CPS to spend nearly $1B on capital projects

CPS released their capital budget on Friday announcing that that they’ll spend nearly $1B on capital projects. Some of this is good news, but we continue to ask, how did they make these decisions on where to spend, and how can we better ensure that CPS is using an equity framework to make decisions about spending?

You can read about the list of projects as well as the funding sources for this capital plan in this Chalkbeat Chicago article:

CPS to spend $1 billion on campus improvements, including two new West Side schools



WBEZ recently reported that CPS has $3B in unmet capital needs for their existing buildings, but they’ve spent 60% of their capital budget since 2011 on new construction or new programs. Where does that leave the schools with leaky roofs, crumbling ceilings and walls, ancient plumbing, etc?

 

In addition, the $3B number comes from 2015 building assessments! CPS did not do their 2017 capital assessment as required by state law, so we don’t know if the needs for existing schools are much higher!

 

In this budget, CPS plans to spend $336M for existing facility needs. That’s a nice chunk of change and will help some schools, but that means $600M will go to new construction and programs. It also means that there will still be billions of dollars in unmet needs for students in existing schools. Who made these decisions and why?

 

Does CPS need a new high school on the near-west side right now if they can’t fix their existing needs? Should schools not on CPS’ overcrowded list get annexes? Who knows, but it would help if CPS provided a transparent explanation to the public on what factors they use to determine which schools are priorities and which schools get passed over for improvements.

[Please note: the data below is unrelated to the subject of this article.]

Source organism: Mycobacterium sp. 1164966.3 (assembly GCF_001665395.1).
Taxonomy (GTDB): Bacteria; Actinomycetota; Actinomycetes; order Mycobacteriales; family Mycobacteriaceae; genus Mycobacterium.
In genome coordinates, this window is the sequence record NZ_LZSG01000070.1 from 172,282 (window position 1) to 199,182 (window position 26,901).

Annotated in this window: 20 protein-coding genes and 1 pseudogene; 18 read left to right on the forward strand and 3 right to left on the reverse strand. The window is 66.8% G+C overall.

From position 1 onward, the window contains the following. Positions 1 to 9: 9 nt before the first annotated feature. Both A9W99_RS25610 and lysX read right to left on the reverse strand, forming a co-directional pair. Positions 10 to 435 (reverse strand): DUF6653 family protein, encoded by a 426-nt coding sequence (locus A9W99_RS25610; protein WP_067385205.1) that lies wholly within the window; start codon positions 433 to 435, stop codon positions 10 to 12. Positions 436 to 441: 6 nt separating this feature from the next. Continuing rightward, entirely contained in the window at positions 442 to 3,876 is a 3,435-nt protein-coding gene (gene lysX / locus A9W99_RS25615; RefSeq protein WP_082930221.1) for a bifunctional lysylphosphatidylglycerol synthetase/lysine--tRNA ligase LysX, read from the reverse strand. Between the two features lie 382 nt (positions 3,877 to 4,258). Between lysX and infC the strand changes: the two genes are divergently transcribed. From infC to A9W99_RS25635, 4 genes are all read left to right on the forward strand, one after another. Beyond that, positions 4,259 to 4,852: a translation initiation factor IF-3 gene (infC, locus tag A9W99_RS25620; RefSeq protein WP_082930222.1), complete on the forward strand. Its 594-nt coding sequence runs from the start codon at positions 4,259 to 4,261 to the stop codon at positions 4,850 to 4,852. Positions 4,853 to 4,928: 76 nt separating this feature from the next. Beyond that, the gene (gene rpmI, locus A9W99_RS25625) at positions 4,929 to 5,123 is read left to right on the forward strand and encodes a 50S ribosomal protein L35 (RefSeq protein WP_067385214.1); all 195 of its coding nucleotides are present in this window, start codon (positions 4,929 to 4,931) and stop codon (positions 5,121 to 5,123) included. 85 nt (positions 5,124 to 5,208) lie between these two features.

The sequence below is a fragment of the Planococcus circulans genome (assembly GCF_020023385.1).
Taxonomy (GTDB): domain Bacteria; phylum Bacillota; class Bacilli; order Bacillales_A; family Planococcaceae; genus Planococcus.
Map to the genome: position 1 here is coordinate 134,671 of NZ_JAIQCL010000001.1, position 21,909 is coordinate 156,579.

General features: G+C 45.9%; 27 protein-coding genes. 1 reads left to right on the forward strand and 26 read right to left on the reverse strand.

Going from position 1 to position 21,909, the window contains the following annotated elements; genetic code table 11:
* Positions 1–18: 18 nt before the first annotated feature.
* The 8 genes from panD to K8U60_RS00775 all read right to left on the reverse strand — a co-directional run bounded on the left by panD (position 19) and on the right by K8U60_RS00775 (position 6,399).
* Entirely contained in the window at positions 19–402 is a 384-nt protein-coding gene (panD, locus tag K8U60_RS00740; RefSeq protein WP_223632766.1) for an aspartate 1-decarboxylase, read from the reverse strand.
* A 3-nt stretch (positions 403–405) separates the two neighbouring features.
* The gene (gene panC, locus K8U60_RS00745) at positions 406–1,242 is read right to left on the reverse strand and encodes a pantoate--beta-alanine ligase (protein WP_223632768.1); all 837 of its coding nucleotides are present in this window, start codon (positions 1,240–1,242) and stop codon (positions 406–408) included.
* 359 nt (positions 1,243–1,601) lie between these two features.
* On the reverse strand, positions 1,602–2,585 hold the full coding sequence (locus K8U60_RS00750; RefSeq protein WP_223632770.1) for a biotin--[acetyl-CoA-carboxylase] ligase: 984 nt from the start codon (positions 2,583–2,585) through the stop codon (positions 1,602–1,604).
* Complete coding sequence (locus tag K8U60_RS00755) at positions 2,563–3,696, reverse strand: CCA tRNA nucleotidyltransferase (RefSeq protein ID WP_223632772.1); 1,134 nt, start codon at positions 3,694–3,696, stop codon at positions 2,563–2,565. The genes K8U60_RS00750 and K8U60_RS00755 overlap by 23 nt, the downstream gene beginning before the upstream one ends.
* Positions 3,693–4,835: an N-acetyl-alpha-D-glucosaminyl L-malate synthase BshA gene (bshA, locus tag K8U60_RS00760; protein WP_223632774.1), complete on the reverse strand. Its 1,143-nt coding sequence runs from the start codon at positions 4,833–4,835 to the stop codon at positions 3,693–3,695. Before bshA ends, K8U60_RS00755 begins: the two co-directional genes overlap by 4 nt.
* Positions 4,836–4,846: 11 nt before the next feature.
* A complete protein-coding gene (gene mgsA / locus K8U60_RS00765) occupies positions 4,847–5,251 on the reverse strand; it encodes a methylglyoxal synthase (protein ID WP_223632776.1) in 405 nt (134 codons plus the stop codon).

By law, CPS is supposed to adhere to a long-term facilities plan developed with robust community input to guide their decisions, but the plan they have on paper is vague and their announced projects are not anywhere to be found in the document. In June, CPS Facilities did come out to do brief presentations on the draft 2018 Educational Facilities Master Plan (EFMP) for roughly 15 minutes at the end of CAC, PAC and LSCAB meetings. RYH attended some of those meetings and they were not informative relative to the budget that was announced Friday.

 

CPS will hold simultaneous public hearings for the capital budget from 6 to 8 pm July 19 at the following locations (register to speak 5 - 6 pm):

Truman College, 1145 W Wilson Ave; Malcolm X College, 1900 W Jackson Blvd; Kennedy King College, U Building, 740 W 63rd St.

 

Email us if you have any questions about this: info@ilraiseyourhand.org.

 

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The CPS unelected Board of Education will vote to approve this FY2019 Capital Plan at their next monthly meeting which is Wednesday, July 25, at 10:30 am, at CPS Central Office, 42 W. Madison. Online registration to speak at this meeting begins on Monday, July 23, at 10:30 am sharp at www.cpsboe.org.

 

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